Marek Warszawski

Warszawski: At Big Fresno Fair horse racing, there’s plenty of action away from the track

Big Fresno Fair: Meet Racing Secretary Tom Doutrich

Tom Doutrich, Racing Secretary for California Authority of Racing Fairs, has a big job but a small office at The Big Fresno Fair. Go inside the control center for racing at the fair and hear Doutrich talk about "Boomer's House."
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Tom Doutrich, Racing Secretary for California Authority of Racing Fairs, has a big job but a small office at The Big Fresno Fair. Go inside the control center for racing at the fair and hear Doutrich talk about "Boomer's House."

Horse racing at The Big Fresno Fair begins long before post time of the first race.

Hours and hours before, and in total darkness.

It begins a few minutes before 6 a.m., when Melody Truitt exits the fifth wheel parked inside the fairground gate she lives in all summer with her husband, Danny.

The racetrack is deserted as Truitt walks along the path outside turn 1 that leads to the Brian I. Tatarian Grandstand, but she knows it won’t be that way for long.

The racetrack is deserted as Melody Truitt walks along the path outside turn 1 that leads to the Brian I. Tatarian Grandstand, but she knows it won’t be that way for long.

“If it were still daylight, I’d be here before 6,” Truitt says. “Since it’s still dark I mosey over right at 6.”

As the track’s clocker, Truitt has to be in her press box seat in case a trainer or owner calls with a request to time a morning workout. It’s her job to time each workout and send those times to Equibase for inclusion in the Daily Racing Form.

Truitt works for CARF (California Authority of Racing Fairs), the firm hired by The Big Fresno Fair and other California fairs to run their horse racing operations. She and her husband live in Phoenix but have been on the road since June. Fresno is the last stop.

“This fair here is the best on the circuit as far as the actual fair and everything, but I’m ready to go home,” she says with a weary smile.

Truitt is alone in the cluttered press box. On the counter in front of her is a half-open laptop. Binoculars and a digital stopwatch sit next to the computer, within easy reach of her right hand. For now, the phones (her cell and the track’s hard line) are quiet.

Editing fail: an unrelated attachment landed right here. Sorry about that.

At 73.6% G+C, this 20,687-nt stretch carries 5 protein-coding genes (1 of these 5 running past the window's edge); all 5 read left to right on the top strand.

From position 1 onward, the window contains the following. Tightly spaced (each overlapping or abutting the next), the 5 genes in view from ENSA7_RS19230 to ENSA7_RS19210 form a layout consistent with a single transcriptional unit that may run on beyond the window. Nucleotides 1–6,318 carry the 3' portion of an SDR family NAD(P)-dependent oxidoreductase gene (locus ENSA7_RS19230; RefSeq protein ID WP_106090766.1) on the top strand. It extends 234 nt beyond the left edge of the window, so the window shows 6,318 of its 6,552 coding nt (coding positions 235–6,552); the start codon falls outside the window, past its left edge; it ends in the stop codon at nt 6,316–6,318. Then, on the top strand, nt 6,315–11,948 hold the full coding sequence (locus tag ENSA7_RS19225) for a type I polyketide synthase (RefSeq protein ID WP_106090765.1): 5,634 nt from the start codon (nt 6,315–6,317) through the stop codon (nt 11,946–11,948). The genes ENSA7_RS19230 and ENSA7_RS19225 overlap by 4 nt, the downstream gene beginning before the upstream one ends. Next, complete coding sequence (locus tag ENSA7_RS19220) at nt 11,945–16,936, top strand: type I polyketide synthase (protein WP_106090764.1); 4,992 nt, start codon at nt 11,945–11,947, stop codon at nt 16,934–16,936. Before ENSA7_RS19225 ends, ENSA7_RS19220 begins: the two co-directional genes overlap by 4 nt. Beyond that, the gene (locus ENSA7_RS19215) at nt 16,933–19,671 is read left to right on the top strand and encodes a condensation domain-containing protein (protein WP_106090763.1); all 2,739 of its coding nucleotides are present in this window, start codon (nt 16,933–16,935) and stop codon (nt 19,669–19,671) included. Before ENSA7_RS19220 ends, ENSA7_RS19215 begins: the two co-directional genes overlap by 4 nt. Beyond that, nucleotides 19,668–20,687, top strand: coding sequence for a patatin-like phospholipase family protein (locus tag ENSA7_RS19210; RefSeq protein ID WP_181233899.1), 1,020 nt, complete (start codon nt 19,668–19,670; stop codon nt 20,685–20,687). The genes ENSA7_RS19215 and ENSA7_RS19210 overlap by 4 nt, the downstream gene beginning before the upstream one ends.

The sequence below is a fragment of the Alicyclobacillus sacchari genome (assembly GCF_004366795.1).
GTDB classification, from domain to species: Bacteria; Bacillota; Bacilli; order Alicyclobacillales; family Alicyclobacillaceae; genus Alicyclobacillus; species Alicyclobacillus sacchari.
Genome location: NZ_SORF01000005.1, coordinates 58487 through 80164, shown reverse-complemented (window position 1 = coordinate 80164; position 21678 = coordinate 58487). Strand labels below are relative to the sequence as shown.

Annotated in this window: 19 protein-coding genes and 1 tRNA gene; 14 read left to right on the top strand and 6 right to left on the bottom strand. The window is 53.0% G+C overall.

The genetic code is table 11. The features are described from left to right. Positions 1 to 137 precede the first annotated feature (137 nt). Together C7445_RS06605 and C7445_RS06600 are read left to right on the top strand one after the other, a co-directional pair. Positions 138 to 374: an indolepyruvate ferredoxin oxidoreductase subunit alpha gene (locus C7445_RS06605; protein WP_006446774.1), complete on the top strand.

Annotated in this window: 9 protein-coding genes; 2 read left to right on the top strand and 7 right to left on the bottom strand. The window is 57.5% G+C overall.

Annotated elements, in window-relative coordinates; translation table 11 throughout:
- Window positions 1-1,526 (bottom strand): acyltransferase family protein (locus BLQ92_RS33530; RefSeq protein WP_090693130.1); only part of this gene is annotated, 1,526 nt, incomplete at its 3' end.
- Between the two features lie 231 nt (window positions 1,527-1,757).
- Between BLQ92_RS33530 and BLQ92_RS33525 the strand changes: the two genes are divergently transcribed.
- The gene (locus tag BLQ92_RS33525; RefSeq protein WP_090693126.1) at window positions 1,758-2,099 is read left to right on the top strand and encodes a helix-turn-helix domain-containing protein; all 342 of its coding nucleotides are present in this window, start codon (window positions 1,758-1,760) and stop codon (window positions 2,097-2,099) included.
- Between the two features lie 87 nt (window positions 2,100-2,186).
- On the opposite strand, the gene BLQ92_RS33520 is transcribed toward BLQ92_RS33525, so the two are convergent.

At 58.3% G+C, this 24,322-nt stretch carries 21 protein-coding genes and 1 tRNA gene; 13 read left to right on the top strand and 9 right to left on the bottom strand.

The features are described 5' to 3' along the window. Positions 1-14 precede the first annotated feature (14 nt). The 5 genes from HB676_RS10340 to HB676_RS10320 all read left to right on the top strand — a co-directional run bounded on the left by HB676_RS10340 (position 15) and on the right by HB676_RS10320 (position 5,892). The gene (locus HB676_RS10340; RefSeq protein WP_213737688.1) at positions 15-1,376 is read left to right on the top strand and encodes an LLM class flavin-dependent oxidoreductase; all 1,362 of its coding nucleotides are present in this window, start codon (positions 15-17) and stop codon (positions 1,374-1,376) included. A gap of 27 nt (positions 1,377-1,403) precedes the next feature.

It’s still pretty dark at 6:30, but a few four-legged figures and their riders can be seen on the track. They’re all moving slowly. Just loping about.

“It’s pretty quiet this morning,” Truitt says. “It’ll probably pick up after the (7:30-8 a.m.) break.”

There’s a lot that goes into putting on a horse race. You’d be surprised how much.

Melody Truitt, clocker at The Big Fresno Fair

From her east-facing perch high up in the grandstand, Truitt’s view spans not only the racetrack but the mountains beyond. Slowly but surely, at 7:10 a.m., the sun emerges from behind the Sierra and creates a beautiful but blinding glow.

The sightlines are made even more difficult by trees growing along the backstretch. Not to mention the Ferris wheel and other carnival rides on the infield. Truitt needs to monitor every horse on the track, which isn’t easy to do when some parts are obscured.

“It’s pretty,” she says, “but it’s tough to work up here because the sun’s in your eyes and the horses are hard to see on the backside.”

The horses don’t wear numbers, so Truitt has to know them by sight. Some she identifies by color or markings. Others, she relies on the shape of the saddle or color of the saddle blanket. By their position on the horse she recognizes certain riders.

The horses don’t wear numbers, so Truitt has to know them by sight. Some she identifies by color or markings. Others, she relies on the shape of the saddle or color of the saddle blanket.

As Truitt explains this to a rare visitor at this hour, a chestnut gallops down the home stretch. She has been timing even though the phone hasn’t rung.

A few minutes later, it does.

“Clocker,” Truitt answers, before listening to the voice on the other end.

“I caught her at the quarter,” she replies. “That was it.”

Truitt hangs up and says in disbelief, “They call after they already worked?”

Thankfully, that isn’t the norm. By the time morning workouts are over Truitt times eight horses at either four or five furlongs. She logs each time into her laptop. In hours, they’ll be available to every handicapper in the country.

Because Truitt sees every horse on the circuit, few people around the track know more about their characteristics. And occasionally some trainer or owner will attempt to pry her for inside knowledge.

“I don’t volunteer a lot,” she says. “Anyone can look at a worksheet. If they want to know how a horse goes, they should be out here watching for themselves.”

The agents

Among the trainers, grooms and stablehands hanging around the backside of the racetrack (technically the south side of Butler Avenue and off-limits to fair goers), Fernando Navarro stands out.

That’s because Navarro is wearing a bright yellow Prada polo, white pants and leather slip-ons. His accessories include a leather-strapped watch and a pair of round aviator shades with dark brown lenses.

Navarro is an agent. Specifically, he’s the agent for two of the leading jockeys at The Big Fresno Fair: Silvio Amador and Frank Alvarado.

I don’t want my jocks riding too many 20-to-1 shots. I try to stay off those horses.

Fernando Navarro, jockey agent